geologic record as geochemical (e.g., major trace element spikes, rapid 13C excursions) sedimentary (onset of black shale and phosphorite deposition) and biotic events (diversification and diversity reduction bio-events). Following the basic assumptions above, a physical correlation between the late Early Aptian shallowwater Orbitolina-rich level and the lowermost Fucoid Marls may be proposed by means of both biostratigraphic and event-stratigraphic approaches. Breheret ´ ´ & Delamette (1989) came to the same conclusion by examining the evolutionary meaning of coeval phosphorites and black shales deposited along the platform-to-basin transitions of the Western Alps. The OAE 1a is assumed to have promoted and/or supported the accumulation of black shales in the anoxic basins, and of phosphorites or green marls, locally black organic-rich muds, on the nutrient enriched platforms. Ferreri et al. (1997) established a carbon isotope curve for an Early Cretaceous shallowwater succession of the southern Apennines. This shows that a major 13C spike, equated to the `Selli' event, occurs at the base of a marly and clayey horizon which is possibly correlatable to the Orbitolina-rich level belonging to the uppermost S. Giovanni Rotondo Limestones exposed in the Gargano. These stratigraphic elements suggest that the environmentally stressed Apulia Carbonate Platform could have provided only a reduced amount of sediment to fill the subsiding half-graben prior to drowning. This would have resulted in the preservation of the growing fault scarp from which a considerable amount of megabreccia (Posta Manganaro Megabreccias) was delivered to the adjacent deepening intraplatform basin. It is worth noting that the age of platform drowning might not necessarily correspond to the beginning of the recorded extensional tectonics, the latter possibly being older than the onset of the environmental crisis. Many carbonate depositional systems in the Tethyan domain seem to have recorded a general instability at the onset of the Austrian orogenic phase (Graziano, 1994a). This is suggested partly by the accumulation from the late Early Aptian onwards, of widespread and almost coeval breccia horizons in distant carbonate platforms of the Adria plate (e.g., Sartorio, 1992; Bravi & De Castro, 1995; Fumanti, pers. comm., 1997). It seems possible to infer that the regional to global onset of both environmental (oceanographic) and tectonic events at the end of the Early Aptian may represent a twofold impact on sedimentation of a large scale geodynamic peak linked to Earth's endogenic dynamics. This assumption is based largely on the

The Aptian­Albian of the Apulia Carbonate Platform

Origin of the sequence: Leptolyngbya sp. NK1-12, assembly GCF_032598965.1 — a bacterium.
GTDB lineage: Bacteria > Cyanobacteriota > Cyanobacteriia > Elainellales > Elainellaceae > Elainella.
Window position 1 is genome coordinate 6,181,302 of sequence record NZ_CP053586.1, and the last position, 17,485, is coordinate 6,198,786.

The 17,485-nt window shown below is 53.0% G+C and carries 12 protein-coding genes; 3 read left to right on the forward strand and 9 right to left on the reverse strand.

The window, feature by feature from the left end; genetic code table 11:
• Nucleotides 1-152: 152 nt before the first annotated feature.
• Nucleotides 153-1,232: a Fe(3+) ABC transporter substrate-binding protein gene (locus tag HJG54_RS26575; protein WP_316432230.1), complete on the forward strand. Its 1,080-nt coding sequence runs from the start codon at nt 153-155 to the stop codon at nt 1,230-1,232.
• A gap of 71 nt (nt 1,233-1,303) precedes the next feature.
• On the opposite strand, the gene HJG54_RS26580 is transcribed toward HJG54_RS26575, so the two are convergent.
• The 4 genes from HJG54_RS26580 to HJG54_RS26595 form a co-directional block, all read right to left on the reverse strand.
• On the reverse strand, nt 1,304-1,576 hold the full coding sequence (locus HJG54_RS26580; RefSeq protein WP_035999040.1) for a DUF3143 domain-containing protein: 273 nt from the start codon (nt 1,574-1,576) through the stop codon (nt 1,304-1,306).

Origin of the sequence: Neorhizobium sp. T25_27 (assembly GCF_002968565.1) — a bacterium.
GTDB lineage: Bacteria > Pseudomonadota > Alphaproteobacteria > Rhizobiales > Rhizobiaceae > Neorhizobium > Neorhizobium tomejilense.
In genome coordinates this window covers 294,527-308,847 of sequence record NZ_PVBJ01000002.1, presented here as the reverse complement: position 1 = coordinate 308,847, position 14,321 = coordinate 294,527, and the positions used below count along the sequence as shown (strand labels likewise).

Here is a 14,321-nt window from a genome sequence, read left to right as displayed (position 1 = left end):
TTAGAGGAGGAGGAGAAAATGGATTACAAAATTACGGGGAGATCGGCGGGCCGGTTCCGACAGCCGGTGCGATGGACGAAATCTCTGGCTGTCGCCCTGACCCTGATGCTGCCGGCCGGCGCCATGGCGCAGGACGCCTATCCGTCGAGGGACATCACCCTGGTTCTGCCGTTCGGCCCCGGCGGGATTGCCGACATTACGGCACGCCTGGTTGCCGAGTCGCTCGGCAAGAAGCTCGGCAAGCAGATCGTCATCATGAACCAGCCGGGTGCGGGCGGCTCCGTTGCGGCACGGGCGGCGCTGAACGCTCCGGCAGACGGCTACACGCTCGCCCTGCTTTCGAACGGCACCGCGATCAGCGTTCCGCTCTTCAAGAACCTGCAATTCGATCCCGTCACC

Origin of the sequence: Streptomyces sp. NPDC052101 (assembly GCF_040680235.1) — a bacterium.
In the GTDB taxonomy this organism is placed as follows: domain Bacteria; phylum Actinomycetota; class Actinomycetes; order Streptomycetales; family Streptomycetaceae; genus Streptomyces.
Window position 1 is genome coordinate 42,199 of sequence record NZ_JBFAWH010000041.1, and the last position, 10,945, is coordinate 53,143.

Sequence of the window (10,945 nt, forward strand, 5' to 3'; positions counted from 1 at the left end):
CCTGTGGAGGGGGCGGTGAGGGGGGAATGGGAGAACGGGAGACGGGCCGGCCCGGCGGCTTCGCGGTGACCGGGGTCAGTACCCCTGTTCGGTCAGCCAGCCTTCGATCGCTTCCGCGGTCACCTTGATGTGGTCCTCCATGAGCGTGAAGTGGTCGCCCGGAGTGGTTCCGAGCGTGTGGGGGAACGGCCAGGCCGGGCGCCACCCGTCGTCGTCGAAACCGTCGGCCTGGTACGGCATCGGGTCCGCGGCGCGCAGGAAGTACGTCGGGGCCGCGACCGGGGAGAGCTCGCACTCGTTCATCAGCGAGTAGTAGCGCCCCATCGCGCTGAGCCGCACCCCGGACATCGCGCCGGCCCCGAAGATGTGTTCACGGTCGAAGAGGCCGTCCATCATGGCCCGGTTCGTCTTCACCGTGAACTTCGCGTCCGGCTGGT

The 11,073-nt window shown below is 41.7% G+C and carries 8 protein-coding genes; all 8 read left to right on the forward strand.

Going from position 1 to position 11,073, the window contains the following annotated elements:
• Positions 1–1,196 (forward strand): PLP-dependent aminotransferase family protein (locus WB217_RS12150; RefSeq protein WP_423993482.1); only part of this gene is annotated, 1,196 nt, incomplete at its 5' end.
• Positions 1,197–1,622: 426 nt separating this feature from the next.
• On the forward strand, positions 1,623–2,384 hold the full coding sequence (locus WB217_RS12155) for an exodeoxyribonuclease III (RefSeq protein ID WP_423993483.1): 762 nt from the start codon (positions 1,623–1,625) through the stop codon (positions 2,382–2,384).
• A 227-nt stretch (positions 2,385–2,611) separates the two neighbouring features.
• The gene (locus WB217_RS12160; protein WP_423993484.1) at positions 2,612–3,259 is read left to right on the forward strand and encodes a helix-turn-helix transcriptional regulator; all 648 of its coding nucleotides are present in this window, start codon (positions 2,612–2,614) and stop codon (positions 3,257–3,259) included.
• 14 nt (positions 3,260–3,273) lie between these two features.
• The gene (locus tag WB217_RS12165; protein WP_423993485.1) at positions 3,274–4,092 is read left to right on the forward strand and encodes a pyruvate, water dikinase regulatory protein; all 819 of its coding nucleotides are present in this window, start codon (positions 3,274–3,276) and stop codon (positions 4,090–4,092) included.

observation that the global late Early Aptian event affecting both the oceans and the climate may have been caused by the well-known mid-Pacific superplume of Larson (1991a), the timing of which has been well established by Bralower et al. (1994). The environmental impact of oceanic waters containing polluting volcanogenic products on carbonate shallow-water ecosystems has been demonstrated by Vogt (1989) and Larson (1991b). Recent investigations by Weissert et al. (1998) on the carbon isotope stratigraphy of northern Tethyan carbonate platforms strongly confirm the causal link between the environmental deterioration and the Early Cretaceous platform drowning events. Their model, including marked positive 13C spikes at drowning events, suggests a different ultimate cause: an increased nutrient transfer from the continent to the northern Tethyan coastal system during intensified greenhouse climatic conditions. It is worth noting that distinctive drowning unconformities possibly developed, as in the case of the eastern margin of the Apulia Platform, only where carbonate shoals faced upwelling currents or oceanic waters enriched by a sufficient charge of polluting products. Comparative analyses of how the westward path of the Tethyan oceanic currents (e.g. Lloyd, 1982) impacted the Lower Cretaceous palaeogeography of the Tethyan carbonate platforms seem to be particularly relevant. The proposed scenario is that the productivity of carbonate platforms was reduced by an episode of environmental deterioration triggered on a worldwide scale by a geodynamic peak. This could have occurred several times during the Mesozoic, and might, for example, have controlled the widespread unconformities associated with the Liassic drowning event within the Mediterranean Tethys. This event is undoubtedly linked to an intense positive shift of the 13C observable in pelagic successions (Bartolini et al., 1996), to deteriorated conditions in the shallow-water environments, and to intense, coeval syn-sedimentary tectonics (e.g., Bice & Stewart, 1990; Zempolich, 1993; Santantonio, 1994) associated to the opening of the Mediterranean Tethys. Geologic investigations dealing with the impact of eutrophic, `polluted', waters on carbonate shallowwater environments during the development of Cretaceous OAEs are scarce (e.g., Jenkyns, 1991, 1995; Baudin, 1996; Drzewiecki & Simo, 1997). Nevertheless, there is much evidence (drawn from the regional geology of Tethyan carbonate platforms) to suggest that during the late Early Aptian globaldrowning event, different specific responses in terms of vertical facies succession may be noted along dis-